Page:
Kurosawa’s first post-Occupation film, Ikiru (1952), was released in October of that year and was a huge hit in Japan both critically and commercially and in the West too. The film follows Takeshi Shimura’s character as he finds out he has a terminal illness and how he deals with it. Ikiru is also called To Live, which highlights the overall theme of the film as it is Shimura learning how to live. The film deals with the problems of bureaucracy and inefficiency of help within a community, the decay of family life and loss of respect for elders.
The film was different to his previous films, as the lead character dies half way through the film and depicts a more contemporary reading of present Japan showing families concerned with wealth and status rather than caring for their elder relatives and giving them respect. Confucianism is a way of life that China embraced, and eventually was embodied by some in Japan. The notion of the central feature of Confucianism, which revolves almost entirely around issues related to the family, morals, and the role of the good ruler. Therefore, respect for elders and family are important within Japan, as Confucianism is very strong in Japan because it affects and was affected by Shinto, the indigenous religion of Japan. Kurosawa emphasises this in Ikiru, as Shimura’s character is the head of his division and yet is mocked and gossiped about as he disappears from work. The disregard for family life is shown in Ikiru, as his son and daughter in law don’t respect him and constantly refer to his retirement money. The film was a success in Japan as it touched upon present day Japanese issues such as Ozu’s Tokyo Story (1953). These past ideologies that influenced Japan would have not been able to be depicted in the Occupation, as the past was discouraged and Shintoism and East Asian religions were dissuaded.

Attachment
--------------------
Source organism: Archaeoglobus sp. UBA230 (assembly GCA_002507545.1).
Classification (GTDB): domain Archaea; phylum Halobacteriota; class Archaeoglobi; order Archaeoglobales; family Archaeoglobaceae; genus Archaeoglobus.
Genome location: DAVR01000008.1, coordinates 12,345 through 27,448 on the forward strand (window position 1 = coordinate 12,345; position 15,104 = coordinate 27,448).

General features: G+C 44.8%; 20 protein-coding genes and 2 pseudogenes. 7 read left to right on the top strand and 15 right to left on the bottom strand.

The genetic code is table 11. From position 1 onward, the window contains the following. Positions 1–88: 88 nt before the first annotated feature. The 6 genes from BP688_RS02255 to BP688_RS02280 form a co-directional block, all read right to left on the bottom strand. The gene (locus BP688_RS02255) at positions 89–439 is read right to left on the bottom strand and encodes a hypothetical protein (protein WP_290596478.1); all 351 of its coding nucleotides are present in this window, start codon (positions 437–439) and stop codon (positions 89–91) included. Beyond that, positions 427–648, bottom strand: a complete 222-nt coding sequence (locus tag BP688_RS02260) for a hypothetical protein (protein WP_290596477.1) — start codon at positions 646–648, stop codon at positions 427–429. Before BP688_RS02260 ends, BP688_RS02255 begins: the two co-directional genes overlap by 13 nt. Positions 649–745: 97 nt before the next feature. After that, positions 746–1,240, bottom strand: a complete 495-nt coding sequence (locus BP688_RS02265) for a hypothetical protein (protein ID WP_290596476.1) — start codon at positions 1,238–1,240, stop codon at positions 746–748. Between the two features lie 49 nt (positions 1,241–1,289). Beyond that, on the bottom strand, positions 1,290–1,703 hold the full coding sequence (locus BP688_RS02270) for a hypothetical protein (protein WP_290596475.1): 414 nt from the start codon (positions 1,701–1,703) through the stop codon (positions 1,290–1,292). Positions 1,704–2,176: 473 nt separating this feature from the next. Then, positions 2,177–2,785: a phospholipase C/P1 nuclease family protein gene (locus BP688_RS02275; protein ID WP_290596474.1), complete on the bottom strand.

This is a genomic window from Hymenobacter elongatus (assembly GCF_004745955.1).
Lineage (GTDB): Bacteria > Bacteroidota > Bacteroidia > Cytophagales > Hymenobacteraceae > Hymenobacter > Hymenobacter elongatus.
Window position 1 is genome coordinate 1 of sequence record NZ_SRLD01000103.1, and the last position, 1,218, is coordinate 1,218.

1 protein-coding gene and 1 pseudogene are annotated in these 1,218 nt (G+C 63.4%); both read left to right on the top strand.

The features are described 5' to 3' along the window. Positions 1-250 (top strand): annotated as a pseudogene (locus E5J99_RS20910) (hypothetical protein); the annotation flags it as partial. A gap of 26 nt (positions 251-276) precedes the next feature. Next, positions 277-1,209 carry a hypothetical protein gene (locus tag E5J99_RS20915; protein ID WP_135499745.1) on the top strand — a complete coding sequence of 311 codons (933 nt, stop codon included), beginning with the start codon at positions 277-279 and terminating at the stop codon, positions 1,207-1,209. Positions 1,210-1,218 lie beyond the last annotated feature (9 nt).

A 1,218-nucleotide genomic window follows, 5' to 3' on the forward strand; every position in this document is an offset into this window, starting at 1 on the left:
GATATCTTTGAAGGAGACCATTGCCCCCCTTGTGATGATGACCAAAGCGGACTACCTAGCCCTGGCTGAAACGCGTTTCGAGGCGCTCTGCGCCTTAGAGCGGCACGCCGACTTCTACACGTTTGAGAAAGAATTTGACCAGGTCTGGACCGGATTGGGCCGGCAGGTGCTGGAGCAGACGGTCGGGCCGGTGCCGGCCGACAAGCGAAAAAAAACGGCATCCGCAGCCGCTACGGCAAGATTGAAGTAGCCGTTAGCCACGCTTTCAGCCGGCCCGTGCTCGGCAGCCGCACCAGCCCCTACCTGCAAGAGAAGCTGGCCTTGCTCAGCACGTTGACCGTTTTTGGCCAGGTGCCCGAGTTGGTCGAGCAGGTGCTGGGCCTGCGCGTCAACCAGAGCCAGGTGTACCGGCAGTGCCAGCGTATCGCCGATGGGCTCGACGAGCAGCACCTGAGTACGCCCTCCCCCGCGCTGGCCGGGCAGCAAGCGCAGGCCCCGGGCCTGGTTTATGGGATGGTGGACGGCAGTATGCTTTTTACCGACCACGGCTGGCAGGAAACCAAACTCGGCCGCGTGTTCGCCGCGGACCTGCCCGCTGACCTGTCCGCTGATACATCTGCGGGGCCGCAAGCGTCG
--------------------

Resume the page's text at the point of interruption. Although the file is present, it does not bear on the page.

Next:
The music and the cinematography are outstanding. and the film itself is just beautiful. Shimura stars in his best role I’ve ever seen him in, he has so much dimension as a character varying from the remorseful father to a charitable member of the community. He begins as a bureaucrat whose son, and daughter in law, only want him to retire just to give them money, not respecting or caring about him. His doctors even refuse to tell him the truth, but he soon realises that he is dying. Ironically, it’s only after his diagnosis that he actually begins to enjoy and live his life as he parties with a poet and befriends a young woman. Ikiru both lifts the human spirit whilst crushing it with heartbreaking moments, such as Takashi Shimura singing the song ‘Gondola No Uta’ which makes both the audience and the people around him suddenly sympathetic.
It is my third favourite Kurosawa film, after Drunken Angel being my first and Rashomon being my second, but it’s a film that you cannot live without. There’s not much to say but it is a masterpiece that will start with a sour taste in your mouth and end with restored faith in humanity. All I can say is Shimura is timeless, and underrated as an actor, but this film lifts him up into the lead and shows of his talents as oppose to being overshadowed by Toshiro Mifune in most of his roles. Shimura both lifts the spirits of the audience, whilst simultaneously bringing it down in perfect harmony.